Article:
When it comes to what motor oil to use in your motorcycle there are two continuing debates. The first is between standard petroleum oil versus full synthetic for your bike. The second is whether or not there is any benefit to using motorcycle specific motor oil versus the less expensive automotive products on the market.
We asked a member of our PSC Online Team, Mike, who loves bikes and currently is running a Honda CBR 600RR what he thinks. Brand selection is up to the rider " says Mike, but in my bike I have always used automotive Mobil 1 Full synthetic 15w-50 and have been really happy, but another great option is Kendall Full Synthetic, which is less expensive. " Mike also does not see any benefit to using motorcycle formulated engine oil for the added expense "especially if you change your oil every 1500-2000 miles." According to a great article on Post610.com there are many motorcycle specific lubricants that have not been tested for the latest API standards and are still rated SF or SG. " As a consumer you may be overpaying for outdated motor oil formulations " that would sell for a fraction of the cost at auto parts stores.
We recommend that you watch out for cheap motorcycle oil and consider running automotive synthetic or petroleum based motor oil in your bike. This thought process is supported by a great manufactures recommendation on Ducati.Ms (click here) that highlights a motorcyclenews.com study that compared the performance of automotive vs. motorcycle oils. According to MCN, The best performing oil of the group tested was Mobil 1 automotive oil. " The post went on to provide 3 tips for applying the proper motor oil in your bike that we thought would be great to share below:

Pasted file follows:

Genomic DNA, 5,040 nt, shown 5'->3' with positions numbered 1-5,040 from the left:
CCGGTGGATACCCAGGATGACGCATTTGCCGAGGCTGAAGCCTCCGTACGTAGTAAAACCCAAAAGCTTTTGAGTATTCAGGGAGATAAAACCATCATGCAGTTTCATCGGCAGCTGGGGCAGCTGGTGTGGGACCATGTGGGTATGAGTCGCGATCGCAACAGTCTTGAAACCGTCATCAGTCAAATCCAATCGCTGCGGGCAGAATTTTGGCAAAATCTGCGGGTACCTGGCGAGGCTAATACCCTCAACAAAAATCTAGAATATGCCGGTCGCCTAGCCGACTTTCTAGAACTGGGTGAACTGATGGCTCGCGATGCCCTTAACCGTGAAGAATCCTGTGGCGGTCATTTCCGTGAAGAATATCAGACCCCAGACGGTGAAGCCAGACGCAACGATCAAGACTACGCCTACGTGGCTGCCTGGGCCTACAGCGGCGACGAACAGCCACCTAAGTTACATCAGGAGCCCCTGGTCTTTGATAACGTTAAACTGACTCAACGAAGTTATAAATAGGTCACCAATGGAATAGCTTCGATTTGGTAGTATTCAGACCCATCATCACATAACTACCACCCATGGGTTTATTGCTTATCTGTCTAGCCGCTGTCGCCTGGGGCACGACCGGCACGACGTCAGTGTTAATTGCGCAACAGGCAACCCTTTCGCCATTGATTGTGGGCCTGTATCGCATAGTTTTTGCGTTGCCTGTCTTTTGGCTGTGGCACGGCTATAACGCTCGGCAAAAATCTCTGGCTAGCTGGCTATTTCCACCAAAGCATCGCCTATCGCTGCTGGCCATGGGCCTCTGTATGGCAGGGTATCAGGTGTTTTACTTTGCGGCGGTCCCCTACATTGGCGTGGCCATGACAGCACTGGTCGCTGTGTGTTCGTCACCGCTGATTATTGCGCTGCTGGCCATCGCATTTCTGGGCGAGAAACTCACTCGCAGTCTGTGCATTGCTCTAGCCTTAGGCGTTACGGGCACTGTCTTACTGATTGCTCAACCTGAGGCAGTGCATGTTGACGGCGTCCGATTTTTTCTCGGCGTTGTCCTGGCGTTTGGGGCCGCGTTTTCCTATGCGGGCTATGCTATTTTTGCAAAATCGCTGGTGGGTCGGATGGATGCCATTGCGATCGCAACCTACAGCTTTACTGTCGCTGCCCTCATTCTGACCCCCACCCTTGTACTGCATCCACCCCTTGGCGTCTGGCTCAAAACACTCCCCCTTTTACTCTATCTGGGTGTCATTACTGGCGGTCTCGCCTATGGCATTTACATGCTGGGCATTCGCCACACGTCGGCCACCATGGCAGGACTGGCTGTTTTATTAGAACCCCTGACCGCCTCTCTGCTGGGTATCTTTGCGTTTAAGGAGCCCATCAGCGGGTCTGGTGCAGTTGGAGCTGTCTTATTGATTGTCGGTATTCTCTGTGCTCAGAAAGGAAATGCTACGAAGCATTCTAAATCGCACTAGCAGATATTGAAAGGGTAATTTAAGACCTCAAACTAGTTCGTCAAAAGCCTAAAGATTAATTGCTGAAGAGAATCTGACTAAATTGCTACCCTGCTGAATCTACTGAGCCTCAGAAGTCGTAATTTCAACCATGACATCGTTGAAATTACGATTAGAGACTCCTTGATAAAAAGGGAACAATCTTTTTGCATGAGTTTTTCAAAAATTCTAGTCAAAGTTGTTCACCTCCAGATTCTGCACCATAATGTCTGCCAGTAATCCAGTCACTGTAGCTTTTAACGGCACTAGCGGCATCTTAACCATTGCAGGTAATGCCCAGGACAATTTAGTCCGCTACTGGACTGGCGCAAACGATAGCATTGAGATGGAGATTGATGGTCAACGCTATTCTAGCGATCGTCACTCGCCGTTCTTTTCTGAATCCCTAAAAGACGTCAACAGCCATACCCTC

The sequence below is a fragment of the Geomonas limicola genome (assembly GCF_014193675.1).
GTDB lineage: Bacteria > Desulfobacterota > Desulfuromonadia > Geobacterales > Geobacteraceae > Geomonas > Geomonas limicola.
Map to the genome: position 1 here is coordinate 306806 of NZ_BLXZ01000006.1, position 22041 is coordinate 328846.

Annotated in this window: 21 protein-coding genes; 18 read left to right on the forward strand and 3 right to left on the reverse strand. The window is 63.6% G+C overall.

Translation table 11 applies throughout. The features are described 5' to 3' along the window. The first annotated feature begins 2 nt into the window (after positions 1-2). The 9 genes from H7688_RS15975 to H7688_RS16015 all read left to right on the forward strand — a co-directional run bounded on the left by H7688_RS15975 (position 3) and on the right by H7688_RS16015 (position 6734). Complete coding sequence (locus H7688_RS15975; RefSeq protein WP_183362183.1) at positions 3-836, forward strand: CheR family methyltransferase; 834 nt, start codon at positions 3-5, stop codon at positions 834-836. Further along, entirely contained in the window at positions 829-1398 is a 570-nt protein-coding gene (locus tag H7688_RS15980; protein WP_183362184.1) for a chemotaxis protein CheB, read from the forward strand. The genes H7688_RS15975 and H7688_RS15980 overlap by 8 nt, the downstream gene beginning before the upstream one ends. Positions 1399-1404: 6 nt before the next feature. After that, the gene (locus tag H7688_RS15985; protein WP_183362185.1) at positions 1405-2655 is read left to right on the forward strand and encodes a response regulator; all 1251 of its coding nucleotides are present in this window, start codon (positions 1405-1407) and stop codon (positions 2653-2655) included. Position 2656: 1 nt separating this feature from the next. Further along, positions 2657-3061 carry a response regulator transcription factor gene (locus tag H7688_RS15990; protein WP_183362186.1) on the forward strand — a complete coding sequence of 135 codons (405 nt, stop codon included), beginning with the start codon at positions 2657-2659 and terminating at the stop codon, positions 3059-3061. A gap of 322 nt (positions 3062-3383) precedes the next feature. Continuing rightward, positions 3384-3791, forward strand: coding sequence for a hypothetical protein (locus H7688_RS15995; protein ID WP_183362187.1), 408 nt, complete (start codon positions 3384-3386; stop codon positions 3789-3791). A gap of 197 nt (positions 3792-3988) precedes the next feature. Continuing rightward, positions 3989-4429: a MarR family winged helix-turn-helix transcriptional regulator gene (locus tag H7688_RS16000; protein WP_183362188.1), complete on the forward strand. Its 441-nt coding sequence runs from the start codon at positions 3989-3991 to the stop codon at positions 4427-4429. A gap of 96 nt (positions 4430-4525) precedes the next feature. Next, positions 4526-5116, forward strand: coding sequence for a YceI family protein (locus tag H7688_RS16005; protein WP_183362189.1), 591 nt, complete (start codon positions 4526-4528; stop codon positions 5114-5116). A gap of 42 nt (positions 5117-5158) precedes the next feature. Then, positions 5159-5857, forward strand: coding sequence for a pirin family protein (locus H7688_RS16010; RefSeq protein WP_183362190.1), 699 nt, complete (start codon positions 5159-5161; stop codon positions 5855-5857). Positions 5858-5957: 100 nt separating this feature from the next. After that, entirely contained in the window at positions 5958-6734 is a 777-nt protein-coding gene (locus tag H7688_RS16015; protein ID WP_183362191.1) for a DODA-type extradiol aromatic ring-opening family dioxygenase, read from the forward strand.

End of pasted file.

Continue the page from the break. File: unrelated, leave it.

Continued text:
1. Use a synthetic oil. The viscosity of synthetic-based oils generally drops more slowly than that of petroleum-based oils in the same application. There is no evidence that motorcycle-specific synthetics out-perform their automotive counterparts in viscosity retention when used in a motorcycle.
2. Change your oil more frequently, and more often than 3,000 mile intervals that is normal for cars. Motorcycles are somewhat harder on an oil's viscosity retention properties than cars. (The gears in the transmission are probably the significant factor in cutting the longer oil molecules into shorter pieces that are less viscous.)
3. Use the Mobil 1 in the 15W-50 viscosity only. The recent reformulation of thinner viscosity versions of Mobil 1 make them inappropriate for both wet and dry clutch applications.
In terms of viscosity selection Mike from PSC Online supports the article pointing out that it is always best to follow what the operating manual calls for " and that running a thinner oil is not something that I'm going to do to try to squeeze a few more miles out of a tank when I already have great gas mileage. In the long run lubricating the engine properly is my main priority. "
Whatever oil you use in your bike the most important thing you can do is regular maintenance, because if you treat your bike right it will return the favor.
Questions or comments post below.
From the team of experts at PSC Online.